Throughout our interventions this week, we have come across seniors enrolled in unnecessary and expensive health plans through sales representatives who offer them free gym memberships or rides to their providers. As a result, they can no longer see their regular physicians and pay more for the health care. Unfortunately, for some of those seniors, the consequences of their “choices” are not reversible until the beginning of 2009.

As a product of the Asian culture and philosophy, where the elderly are well respected and supported, I have an extremely difficult time seeing the jewels of our wisdom and the bridges of our future extremely helpless in a matter so vital in their retirement years. Until the government finds more practical and available solutions to support seniors in their Medicare Part D decisions, healthcare providers are the best and most accessible resources during this long adjustment period.

To become a Medicare Part D patient advocate, you can enroll in Partners in D’s fall elective class offered through the School of Pharmacy. It is open to students from all schools at UCSF. In addition, the following are web resources for additional information about Medicare Part D:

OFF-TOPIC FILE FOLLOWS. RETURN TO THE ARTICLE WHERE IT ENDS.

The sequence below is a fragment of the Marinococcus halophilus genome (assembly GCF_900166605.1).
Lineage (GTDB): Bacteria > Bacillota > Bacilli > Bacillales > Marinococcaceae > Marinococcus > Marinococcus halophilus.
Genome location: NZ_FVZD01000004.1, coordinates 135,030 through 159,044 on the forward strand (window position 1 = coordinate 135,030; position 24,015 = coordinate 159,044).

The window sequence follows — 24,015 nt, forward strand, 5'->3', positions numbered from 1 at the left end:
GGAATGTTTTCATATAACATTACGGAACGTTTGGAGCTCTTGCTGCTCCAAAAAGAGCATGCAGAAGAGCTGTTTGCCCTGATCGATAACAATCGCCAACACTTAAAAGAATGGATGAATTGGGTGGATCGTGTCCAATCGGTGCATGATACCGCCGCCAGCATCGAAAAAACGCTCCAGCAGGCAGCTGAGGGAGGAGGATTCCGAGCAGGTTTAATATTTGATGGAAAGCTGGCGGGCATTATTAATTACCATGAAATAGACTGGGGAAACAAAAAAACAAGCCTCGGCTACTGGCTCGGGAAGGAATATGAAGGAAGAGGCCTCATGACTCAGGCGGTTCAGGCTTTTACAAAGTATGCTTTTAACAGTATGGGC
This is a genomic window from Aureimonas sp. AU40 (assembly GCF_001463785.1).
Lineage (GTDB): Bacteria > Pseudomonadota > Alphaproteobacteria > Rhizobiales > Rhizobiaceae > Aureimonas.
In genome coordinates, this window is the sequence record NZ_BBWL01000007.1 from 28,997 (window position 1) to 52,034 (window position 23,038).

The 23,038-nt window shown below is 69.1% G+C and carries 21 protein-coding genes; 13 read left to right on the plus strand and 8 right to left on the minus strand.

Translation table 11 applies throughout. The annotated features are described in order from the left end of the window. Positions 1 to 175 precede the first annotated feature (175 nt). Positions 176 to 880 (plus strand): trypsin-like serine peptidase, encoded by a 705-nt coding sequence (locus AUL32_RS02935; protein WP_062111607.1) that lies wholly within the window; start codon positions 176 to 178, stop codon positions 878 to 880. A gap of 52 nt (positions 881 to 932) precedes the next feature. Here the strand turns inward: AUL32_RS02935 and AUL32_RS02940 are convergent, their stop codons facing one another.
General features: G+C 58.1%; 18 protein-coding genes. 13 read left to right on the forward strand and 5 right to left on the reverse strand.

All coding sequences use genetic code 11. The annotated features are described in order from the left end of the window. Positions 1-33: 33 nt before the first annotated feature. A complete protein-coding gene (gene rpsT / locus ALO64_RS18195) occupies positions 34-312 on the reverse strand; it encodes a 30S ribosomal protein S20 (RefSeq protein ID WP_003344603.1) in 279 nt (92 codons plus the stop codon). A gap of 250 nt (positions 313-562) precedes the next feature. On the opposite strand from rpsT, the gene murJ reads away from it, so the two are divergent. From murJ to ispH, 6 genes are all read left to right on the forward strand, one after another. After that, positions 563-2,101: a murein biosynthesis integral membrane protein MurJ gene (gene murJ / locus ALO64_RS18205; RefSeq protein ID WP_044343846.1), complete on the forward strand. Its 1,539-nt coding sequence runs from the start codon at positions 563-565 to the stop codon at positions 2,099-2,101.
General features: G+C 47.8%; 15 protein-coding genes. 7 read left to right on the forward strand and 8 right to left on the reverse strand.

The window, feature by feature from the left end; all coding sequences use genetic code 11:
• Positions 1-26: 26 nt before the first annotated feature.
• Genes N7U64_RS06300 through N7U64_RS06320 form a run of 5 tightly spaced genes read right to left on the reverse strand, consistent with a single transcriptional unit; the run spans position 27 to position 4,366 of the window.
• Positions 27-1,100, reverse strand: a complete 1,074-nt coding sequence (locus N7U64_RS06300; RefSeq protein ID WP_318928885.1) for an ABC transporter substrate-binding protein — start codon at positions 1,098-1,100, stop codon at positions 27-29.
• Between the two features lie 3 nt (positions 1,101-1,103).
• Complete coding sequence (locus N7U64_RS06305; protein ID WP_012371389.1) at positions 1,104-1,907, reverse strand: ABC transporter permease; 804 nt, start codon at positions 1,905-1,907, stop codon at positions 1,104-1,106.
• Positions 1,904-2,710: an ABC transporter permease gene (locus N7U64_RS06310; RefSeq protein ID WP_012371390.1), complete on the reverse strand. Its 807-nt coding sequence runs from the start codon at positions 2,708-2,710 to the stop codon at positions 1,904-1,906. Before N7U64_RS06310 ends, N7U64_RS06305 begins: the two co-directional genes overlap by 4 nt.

Sunday, November 9, 2008

It's Been a While

It seems forever since I last blogged. I should be studying for my physio exam, which is bright and early tomorrow morning, but I think I'm too burned out from trying to jam 200 pages of condensed materials in my head over the past few days. I have no idea what I know and what I don't know but I just don't care. I ran out of steam this time.

I still enjoy learning and have been pretty good sticking to my studying schedule this quarter. Unfortunately, there is just so much information for my slow brain to keep up with all the classes. I guess I'll go to the gym, get my frustrations out and hopefully will be able to get something in my head so I won't fail the test tomorrow. Arghhhh......